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Corporate interests trump security

Read time 4min 10sec

Although the security landscape has changed and evolved over the past 20 years, the state of IT security has arguably gotten worse.

This is the view of Joe Grand, president of Grand Idea Studio, speaking at ITWeb's fifth annual Security Summit, taking place in Sandton this week.

Grand was a member of the renowned hacker group L0pht, which started in the early 1990s as a clubhouse for local hackers to store computer equipment, tinker with projects, and just hang out. It evolved into a group that discovered security flaws and challenged vendors to fix the problem and, finally, ended rather anti-climatically in 2000, when it joined forces with VC to start security consulting firm @stake.

“In the early days, being a hacker was something an individual did at his own risk, it was neither a cool, nor a sexy thing to do,” said Grand. “Computer security was not often in the mainstream media - it was not publicised at all. In those days, anyone involved in computers more than likely had a passion for technology.”

According to Grand, this is something that has definitely changed. “There is a lot more corporate influence now and a lot of media involvement. People involved in this today may not have the passion - it's become a job, not a life.”

In1996, L0pht became more focused on discovering security flaws in software applications and hardware products and challenging the vendors to not only acknowledge the problems, but to fix them - something that was practically unheard of at the time.

“L0pht focused more on research and disclosing vulnerabilities, with a 'no holds barred, tell it like it is' approach. We started making small amounts of money to cover expenses such as rent, and utilities,” stated Grand.

He said the group had full disclosure of its discovered vulnerabilities, and didn't play favourites. “There was no corporate backing, no greased palms. We weren't looking to make money; we wanted to force the vendor to fix the problem.”

The landscape today is a totally different picture, Grand noted. “There is vendor pressure to prevent release of information. They threaten legal action. Talks are pulled from major conferences. Advisories are used as marketing by consulting companies to gain more clients. Unfortunately, corporate interests determine what is publicly released.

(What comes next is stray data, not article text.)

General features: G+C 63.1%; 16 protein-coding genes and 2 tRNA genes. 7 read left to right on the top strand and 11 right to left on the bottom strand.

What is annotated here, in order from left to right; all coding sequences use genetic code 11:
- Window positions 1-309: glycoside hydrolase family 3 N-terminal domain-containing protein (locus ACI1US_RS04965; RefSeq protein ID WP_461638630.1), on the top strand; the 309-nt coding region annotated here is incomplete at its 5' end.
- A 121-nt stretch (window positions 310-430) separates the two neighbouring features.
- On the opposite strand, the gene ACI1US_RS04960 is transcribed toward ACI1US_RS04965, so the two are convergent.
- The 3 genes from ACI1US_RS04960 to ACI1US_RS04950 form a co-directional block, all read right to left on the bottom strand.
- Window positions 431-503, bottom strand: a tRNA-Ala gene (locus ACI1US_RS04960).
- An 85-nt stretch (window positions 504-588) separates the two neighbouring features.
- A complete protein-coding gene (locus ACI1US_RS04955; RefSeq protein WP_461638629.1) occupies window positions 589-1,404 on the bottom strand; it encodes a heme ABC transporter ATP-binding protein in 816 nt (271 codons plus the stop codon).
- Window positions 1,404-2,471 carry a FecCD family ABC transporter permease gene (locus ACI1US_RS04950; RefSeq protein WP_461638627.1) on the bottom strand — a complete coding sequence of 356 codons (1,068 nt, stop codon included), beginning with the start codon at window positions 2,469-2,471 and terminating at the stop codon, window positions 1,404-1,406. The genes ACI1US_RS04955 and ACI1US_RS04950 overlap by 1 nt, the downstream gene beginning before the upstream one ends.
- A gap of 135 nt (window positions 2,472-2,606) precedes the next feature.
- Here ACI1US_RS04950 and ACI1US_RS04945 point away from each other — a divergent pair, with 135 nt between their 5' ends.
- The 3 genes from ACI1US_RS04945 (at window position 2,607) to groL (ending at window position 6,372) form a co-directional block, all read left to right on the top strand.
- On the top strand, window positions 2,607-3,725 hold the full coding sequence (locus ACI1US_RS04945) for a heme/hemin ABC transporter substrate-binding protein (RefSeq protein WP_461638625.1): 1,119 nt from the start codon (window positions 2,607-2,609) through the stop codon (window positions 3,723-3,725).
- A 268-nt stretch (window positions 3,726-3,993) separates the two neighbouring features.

“In the beginning, there were no accepted practices like there are now, and no responsible disclosure. We were making it up as we went along. We realised that if we were able to figure it out, chances are other people have figured it out too, and could well be using it for nefarious purposes.”

He explained that if L0pht didn't push the issue, and publicly release the information, nobody would have paid attention. Most times, the vendor would keep stretching the time needed to fix the problem or just blow it off. “Microsoft would claim the research was purely theoretical, and L0pht would write an exploit to prove it could be done. We called it 'making the theoretical practical'.”

However, Grand said nothing is clear-cut about this industry anymore, and it is risky to release information these days. Corporates want to protect their interests and their shareholders, even though people are at risk and affected by these problems.

In 1998, L0pht caught the public eye when it was asked to testify before the US Senate Governmental Affairs Committee on the state of IT security, where the group warned just how dire the situation was.

“We discussed multiple threat vectors and worst-case scenarios against computer and communication systems. The Internet was designed to share information and, although not designed with security in mind, it was being used and trusted in that manner.”

Grand said that, although Internet security is a well publicised topic today, not much has actually changed. “In 1997, we could listen in on various wireless interfaces. Today, wireless networks are just as insecure. The problem has never been addressed. Who is responsible for the design, creation and release of insecure products? Vendors are still free to make erroneous claims.

“Things have arguably gotten worse,” states Grand. “The online presence of people, companies, and organisations has grown tremendously. Users and vendors alike are not learning from history.

“Many companies are involved in this industry, selling security products that give us a false sense of security. People assume someone else is looking out for the technology we use and is keeping track of problems. We put too much faith in others, and we don't validate and verify for ourselves. We have a long way to go.”

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